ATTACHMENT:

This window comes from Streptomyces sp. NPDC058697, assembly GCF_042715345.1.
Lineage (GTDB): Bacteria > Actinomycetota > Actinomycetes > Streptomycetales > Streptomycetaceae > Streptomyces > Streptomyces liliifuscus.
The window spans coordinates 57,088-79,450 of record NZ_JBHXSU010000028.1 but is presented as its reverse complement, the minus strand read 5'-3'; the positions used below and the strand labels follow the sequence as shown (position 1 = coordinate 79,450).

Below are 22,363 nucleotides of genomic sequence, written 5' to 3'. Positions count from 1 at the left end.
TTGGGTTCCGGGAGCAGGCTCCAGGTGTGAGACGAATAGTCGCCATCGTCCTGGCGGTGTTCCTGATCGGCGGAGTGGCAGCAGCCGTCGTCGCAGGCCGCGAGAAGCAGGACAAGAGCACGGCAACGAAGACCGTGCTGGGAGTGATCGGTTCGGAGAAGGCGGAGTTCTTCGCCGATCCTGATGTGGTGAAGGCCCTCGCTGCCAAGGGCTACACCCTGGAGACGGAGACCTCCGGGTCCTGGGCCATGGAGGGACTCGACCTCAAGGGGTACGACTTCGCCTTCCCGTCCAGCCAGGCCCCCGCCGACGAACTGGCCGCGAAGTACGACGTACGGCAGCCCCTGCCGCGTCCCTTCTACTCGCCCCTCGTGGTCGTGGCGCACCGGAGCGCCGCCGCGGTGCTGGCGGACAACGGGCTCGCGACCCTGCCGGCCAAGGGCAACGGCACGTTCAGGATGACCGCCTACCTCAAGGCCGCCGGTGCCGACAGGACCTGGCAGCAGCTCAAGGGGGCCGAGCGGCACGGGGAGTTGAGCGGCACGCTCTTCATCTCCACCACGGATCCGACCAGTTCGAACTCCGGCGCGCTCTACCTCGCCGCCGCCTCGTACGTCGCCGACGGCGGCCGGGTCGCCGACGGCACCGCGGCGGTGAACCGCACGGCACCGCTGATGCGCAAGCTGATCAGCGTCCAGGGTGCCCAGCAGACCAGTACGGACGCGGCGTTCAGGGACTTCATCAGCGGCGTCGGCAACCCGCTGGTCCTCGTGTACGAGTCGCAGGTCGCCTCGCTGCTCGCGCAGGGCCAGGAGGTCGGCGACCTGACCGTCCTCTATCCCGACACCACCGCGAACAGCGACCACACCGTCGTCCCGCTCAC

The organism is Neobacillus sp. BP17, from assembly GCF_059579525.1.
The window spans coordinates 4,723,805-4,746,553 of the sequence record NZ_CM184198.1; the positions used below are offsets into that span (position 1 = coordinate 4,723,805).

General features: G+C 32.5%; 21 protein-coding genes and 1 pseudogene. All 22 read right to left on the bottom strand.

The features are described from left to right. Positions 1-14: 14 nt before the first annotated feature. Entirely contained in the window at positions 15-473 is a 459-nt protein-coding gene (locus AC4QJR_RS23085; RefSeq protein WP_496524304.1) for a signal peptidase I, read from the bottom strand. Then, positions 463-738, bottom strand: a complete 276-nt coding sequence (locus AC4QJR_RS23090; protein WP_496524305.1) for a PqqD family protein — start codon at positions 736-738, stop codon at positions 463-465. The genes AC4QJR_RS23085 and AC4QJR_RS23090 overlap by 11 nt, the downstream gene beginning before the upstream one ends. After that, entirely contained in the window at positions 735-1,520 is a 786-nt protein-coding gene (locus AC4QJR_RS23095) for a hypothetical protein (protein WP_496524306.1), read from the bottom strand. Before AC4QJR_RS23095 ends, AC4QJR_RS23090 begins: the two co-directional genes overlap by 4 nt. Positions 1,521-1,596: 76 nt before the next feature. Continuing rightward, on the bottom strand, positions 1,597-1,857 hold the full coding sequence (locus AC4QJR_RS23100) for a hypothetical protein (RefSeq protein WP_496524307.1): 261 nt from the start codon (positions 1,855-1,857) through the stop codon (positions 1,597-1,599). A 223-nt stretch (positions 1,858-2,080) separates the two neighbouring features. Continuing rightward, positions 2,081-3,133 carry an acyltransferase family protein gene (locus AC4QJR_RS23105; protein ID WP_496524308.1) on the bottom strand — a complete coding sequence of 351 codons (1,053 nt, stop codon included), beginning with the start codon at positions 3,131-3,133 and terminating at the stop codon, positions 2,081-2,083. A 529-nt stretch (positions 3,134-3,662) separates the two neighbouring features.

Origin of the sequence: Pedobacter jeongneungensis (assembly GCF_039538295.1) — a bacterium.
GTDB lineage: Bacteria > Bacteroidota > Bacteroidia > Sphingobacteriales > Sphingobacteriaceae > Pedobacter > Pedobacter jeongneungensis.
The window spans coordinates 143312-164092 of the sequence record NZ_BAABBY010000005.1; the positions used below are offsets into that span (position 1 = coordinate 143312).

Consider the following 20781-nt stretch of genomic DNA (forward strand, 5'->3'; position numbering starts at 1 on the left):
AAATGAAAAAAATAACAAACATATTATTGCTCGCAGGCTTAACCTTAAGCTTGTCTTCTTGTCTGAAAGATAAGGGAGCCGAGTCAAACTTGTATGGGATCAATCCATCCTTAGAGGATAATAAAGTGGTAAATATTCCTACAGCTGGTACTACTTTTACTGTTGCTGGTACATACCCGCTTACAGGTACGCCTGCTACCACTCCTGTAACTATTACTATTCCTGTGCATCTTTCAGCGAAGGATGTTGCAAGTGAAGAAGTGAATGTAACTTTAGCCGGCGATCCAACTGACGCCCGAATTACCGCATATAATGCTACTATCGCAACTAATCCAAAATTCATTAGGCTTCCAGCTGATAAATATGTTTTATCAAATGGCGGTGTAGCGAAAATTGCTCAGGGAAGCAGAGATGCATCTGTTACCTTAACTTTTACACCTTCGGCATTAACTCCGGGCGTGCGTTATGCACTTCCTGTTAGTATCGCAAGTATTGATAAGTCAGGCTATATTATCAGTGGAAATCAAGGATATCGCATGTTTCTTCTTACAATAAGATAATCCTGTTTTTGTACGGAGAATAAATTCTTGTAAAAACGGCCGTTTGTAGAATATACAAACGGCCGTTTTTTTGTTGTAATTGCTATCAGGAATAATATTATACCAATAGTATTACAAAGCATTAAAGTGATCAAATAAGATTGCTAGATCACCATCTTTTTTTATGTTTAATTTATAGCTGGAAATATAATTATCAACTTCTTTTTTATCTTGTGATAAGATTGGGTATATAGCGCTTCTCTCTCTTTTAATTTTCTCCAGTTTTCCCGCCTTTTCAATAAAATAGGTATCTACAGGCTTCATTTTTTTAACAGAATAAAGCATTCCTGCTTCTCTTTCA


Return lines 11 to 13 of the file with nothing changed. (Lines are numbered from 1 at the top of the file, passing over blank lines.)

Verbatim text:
GTDB lineage: Bacteria > Bacteroidota > Bacteroidia > Sphingobacteriales > Sphingobacteriaceae > Pedobacter > Pedobacter jeongneungensis.
The window spans coordinates 143312-164092 of the sequence record NZ_BAABBY010000005.1; the positions used below are offsets into that span (position 1 = coordinate 143312).

Consider the following 20781-nt stretch of genomic DNA (forward strand, 5'->3'; position numbering starts at 1 on the left):